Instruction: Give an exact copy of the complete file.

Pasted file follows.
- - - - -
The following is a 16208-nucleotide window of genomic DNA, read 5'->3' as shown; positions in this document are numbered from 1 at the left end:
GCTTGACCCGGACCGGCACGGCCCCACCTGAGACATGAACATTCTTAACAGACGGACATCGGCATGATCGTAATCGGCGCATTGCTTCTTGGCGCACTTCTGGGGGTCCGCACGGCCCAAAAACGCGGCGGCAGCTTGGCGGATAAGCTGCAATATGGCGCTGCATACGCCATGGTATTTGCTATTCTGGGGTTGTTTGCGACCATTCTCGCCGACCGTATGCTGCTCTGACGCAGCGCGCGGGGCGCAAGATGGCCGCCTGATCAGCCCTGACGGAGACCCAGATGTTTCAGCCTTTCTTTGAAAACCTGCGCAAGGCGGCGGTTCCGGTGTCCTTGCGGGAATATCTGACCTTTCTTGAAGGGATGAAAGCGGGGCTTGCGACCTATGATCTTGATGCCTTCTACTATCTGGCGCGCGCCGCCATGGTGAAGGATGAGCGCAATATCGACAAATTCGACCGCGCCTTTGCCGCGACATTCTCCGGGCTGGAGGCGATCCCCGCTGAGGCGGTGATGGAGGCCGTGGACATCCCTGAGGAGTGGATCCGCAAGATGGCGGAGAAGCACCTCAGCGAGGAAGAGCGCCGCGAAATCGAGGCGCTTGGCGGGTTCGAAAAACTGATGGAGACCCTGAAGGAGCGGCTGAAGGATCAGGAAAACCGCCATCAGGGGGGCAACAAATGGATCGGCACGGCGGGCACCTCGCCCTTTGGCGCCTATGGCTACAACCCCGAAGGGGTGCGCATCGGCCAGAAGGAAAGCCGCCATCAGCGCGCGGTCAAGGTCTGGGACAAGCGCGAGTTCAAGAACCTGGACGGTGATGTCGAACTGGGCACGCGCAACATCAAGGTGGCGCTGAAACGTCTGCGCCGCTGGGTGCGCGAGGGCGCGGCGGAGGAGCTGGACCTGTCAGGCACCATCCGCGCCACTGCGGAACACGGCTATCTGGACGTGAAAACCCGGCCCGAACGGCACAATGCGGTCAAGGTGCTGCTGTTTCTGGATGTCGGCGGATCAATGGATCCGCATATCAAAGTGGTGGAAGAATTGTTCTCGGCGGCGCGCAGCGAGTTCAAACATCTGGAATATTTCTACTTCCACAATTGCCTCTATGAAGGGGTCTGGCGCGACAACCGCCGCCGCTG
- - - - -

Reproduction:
The following is a 16208-nucleotide window of genomic DNA, read 5'->3' as shown; positions in this document are numbered from 1 at the left end:
GCTTGACCCGGACCGGCACGGCCCCACCTGAGACATGAACATTCTTAACAGACGGACATCGGCATGATCGTAATCGGCGCATTGCTTCTTGGCGCACTTCTGGGGGTCCGCACGGCCCAAAAACGCGGCGGCAGCTTGGCGGATAAGCTGCAATATGGCGCTGCATACGCCATGGTATTTGCTATTCTGGGGTTGTTTGCGACCATTCTCGCCGACCGTATGCTGCTCTGACGCAGCGCGCGGGGCGCAAGATGGCCGCCTGATCAGCCCTGACGGAGACCCAGATGTTTCAGCCTTTCTTTGAAAACCTGCGCAAGGCGGCGGTTCCGGTGTCCTTGCGGGAATATCTGACCTTTCTTGAAGGGATGAAAGCGGGGCTTGCGACCTATGATCTTGATGCCTTCTACTATCTGGCGCGCGCCGCCATGGTGAAGGATGAGCGCAATATCGACAAATTCGACCGCGCCTTTGCCGCGACATTCTCCGGGCTGGAGGCGATCCCCGCTGAGGCGGTGATGGAGGCCGTGGACATCCCTGAGGAGTGGATCCGCAAGATGGCGGAGAAGCACCTCAGCGAGGAAGAGCGCCGCGAAATCGAGGCGCTTGGCGGGTTCGAAAAACTGATGGAGACCCTGAAGGAGCGGCTGAAGGATCAGGAAAACCGCCATCAGGGGGGCAACAAATGGATCGGCACGGCGGGCACCTCGCCCTTTGGCGCCTATGGCTACAACCCCGAAGGGGTGCGCATCGGCCAGAAGGAAAGCCGCCATCAGCGCGCGGTCAAGGTCTGGGACAAGCGCGAGTTCAAGAACCTGGACGGTGATGTCGAACTGGGCACGCGCAACATCAAGGTGGCGCTGAAACGTCTGCGCCGCTGGGTGCGCGAGGGCGCGGCGGAGGAGCTGGACCTGTCAGGCACCATCCGCGCCACTGCGGAACACGGCTATCTGGACGTGAAAACCCGGCCCGAACGGCACAATGCGGTCAAGGTGCTGCTGTTTCTGGATGTCGGCGGATCAATGGATCCGCATATCAAAGTGGTGGAAGAATTGTTCTCGGCGGCGCGCAGCGAGTTCAAACATCTGGAATATTTCTACTTCCACAATTGCCTCTATGAAGGGGTCTGGCGCGACAACCGCCGCCGCTG